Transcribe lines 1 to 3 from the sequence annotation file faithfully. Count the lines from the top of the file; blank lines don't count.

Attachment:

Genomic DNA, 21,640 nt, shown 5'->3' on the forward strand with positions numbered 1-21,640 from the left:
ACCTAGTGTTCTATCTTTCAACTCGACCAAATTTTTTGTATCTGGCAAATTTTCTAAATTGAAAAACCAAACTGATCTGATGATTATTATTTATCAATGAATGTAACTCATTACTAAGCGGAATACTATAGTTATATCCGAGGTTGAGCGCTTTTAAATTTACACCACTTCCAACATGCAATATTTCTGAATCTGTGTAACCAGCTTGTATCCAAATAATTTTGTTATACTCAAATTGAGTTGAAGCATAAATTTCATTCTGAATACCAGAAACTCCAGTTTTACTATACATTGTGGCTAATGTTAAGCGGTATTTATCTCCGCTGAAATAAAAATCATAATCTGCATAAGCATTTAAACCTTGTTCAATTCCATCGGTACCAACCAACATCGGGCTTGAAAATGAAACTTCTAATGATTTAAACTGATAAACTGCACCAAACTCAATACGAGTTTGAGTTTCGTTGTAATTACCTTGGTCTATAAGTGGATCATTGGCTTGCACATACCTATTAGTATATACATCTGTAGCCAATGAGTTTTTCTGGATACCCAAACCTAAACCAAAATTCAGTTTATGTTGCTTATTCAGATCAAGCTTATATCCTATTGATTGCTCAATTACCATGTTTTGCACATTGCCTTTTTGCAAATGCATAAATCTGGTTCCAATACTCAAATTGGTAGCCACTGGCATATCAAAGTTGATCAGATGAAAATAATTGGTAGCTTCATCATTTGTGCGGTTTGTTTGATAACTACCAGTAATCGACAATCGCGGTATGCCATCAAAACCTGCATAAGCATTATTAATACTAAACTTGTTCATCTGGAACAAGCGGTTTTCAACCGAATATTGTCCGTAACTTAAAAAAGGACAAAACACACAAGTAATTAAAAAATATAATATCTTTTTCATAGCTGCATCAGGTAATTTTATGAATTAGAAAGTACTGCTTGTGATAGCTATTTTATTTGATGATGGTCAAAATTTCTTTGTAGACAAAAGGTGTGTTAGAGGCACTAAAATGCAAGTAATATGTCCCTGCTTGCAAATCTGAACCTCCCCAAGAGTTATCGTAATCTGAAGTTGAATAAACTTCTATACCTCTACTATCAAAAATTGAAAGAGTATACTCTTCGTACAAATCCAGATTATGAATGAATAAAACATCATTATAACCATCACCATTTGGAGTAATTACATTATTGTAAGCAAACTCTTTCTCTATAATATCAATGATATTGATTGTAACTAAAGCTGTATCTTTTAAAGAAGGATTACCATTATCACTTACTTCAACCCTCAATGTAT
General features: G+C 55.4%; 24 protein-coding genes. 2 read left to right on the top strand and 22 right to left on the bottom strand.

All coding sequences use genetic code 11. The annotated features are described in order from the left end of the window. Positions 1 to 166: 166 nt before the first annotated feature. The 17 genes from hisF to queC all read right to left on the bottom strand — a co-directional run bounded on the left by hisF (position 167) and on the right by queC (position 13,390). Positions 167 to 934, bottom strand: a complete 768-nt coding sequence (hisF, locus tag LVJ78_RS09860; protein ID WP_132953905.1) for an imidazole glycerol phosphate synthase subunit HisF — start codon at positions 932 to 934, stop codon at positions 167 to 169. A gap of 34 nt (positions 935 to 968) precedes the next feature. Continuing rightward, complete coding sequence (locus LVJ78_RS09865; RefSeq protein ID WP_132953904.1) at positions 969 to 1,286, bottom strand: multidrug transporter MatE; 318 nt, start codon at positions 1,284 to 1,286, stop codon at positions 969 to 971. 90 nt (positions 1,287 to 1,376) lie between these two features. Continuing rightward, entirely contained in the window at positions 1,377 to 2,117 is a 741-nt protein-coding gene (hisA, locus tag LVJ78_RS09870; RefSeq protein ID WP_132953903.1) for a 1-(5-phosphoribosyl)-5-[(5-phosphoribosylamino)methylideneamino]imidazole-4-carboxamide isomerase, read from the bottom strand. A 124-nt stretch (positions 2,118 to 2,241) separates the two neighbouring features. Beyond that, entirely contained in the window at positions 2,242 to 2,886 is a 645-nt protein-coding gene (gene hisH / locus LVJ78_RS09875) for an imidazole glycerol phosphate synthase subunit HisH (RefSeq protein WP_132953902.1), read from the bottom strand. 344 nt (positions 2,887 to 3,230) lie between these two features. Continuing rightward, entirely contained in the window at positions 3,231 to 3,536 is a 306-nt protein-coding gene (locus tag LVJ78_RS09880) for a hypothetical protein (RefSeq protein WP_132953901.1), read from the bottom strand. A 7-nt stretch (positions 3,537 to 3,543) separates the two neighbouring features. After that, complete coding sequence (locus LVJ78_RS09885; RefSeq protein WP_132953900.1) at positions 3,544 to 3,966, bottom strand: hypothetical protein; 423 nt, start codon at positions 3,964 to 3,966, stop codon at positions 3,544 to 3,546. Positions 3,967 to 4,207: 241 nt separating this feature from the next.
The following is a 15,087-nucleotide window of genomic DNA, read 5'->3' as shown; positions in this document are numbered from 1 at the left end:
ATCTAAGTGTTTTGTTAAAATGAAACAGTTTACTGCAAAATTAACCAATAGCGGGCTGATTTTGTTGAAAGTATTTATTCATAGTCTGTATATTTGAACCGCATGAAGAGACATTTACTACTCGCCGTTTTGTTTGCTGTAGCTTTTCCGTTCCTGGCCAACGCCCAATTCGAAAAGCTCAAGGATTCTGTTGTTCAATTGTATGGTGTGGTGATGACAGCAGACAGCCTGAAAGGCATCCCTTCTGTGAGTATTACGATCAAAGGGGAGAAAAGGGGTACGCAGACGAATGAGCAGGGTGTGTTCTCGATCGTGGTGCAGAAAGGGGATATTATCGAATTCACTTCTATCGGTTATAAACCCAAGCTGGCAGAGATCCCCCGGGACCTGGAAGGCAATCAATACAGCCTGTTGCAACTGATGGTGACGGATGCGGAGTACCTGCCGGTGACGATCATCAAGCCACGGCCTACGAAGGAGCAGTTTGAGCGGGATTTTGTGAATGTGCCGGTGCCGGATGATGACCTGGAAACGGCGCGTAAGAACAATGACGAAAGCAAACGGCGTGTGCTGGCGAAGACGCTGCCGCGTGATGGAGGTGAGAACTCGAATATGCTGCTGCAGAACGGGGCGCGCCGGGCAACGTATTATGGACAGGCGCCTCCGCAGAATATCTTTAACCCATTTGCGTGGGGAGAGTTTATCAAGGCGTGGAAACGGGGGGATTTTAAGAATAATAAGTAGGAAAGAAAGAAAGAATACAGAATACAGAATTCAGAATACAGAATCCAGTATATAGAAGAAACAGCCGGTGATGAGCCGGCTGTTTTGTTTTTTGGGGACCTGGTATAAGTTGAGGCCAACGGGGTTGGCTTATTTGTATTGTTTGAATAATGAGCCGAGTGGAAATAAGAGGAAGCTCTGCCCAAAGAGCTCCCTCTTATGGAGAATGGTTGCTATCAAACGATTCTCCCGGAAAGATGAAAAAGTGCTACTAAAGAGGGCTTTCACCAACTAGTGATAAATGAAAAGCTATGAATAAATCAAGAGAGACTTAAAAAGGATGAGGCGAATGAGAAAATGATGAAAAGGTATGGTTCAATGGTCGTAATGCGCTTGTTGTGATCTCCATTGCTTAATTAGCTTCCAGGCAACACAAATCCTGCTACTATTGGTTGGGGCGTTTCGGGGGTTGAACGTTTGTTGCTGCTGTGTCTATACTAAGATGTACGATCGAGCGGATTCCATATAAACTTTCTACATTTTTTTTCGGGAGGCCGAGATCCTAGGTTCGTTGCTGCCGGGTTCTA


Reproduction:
Genomic DNA, 21,640 nt, shown 5'->3' on the forward strand with positions numbered 1-21,640 from the left:
ACCTAGTGTTCTATCTTTCAACTCGACCAAATTTTTTGTATCTGGCAAATTTTCTAAATTGAAAAACCAAACTGATCTGATGATTATTATTTATCAATGAATGTAACTCATTACTAAGCGGAATACTATAGTTATATCCGAGGTTGAGCGCTTTTAAATTTACACCACTTCCAACATGCAATATTTCTGAATCTGTGTAACCAGCTTGTATCCAAATAATTTTGTTATACTCAAATTGAGTTGAAGCATAAATTTCATTCTGAATACCAGAAACTCCAGTTTTACTATACATTGTGGCTAATGTTAAGCGGTATTTATCTCCGCTGAAATAAAAATCATAATCTGCATAAGCATTTAAACCTTGTTCAATTCCATCGGTACCAACCAACATCGGGCTTGAAAATGAAACTTCTAATGATTTAAACTGATAAACTGCACCAAACTCAATACGAGTTTGAGTTTCGTTGTAATTACCTTGGTCTATAAGTGGATCATTGGCTTGCACATACCTATTAGTATATACATCTGTAGCCAATGAGTTTTTCTGGATACCCAAACCTAAACCAAAATTCAGTTTATGTTGCTTATTCAGATCAAGCTTATATCCTATTGATTGCTCAATTACCATGTTTTGCACATTGCCTTTTTGCAAATGCATAAATCTGGTTCCAATACTCAAATTGGTAGCCACTGGCATATCAAAGTTGATCAGATGAAAATAATTGGTAGCTTCATCATTTGTGCGGTTTGTTTGATAACTACCAGTAATCGACAATCGCGGTATGCCATCAAAACCTGCATAAGCATTATTAATACTAAACTTGTTCATCTGGAACAAGCGGTTTTCAACCGAATATTGTCCGTAACTTAAAAAAGGACAAAACACACAAGTAATTAAAAAATATAATATCTTTTTCATAGCTGCATCAGGTAATTTTATGAATTAGAAAGTACTGCTTGTGATAGCTATTTTATTTGATGATGGTCAAAATTTCTTTGTAGACAAAAGGTGTGTTAGAGGCACTAAAATGCAAGTAATATGTCCCTGCTTGCAAATCTGAACCTCCCCAAGAGTTATCGTAATCTGAAGTTGAATAAACTTCTATACCTCTACTATCAAAAATTGAAAGAGTATACTCTTCGTACAAATCCAGATTATGAATGAATAAAACATCATTATAACCATCACCATTTGGAGTAATTACATTATTGTAAGCAAACTCTTTCTCTATAATATCAATGATATTGATTGTAACTAAAGCTGTATCTTTTAAAGAAGGATTACCATTATCACTTACTTCAACCCTCAATGTAT
General features: G+C 55.4%; 24 protein-coding genes. 2 read left to right on the top strand and 22 right to left on the bottom strand.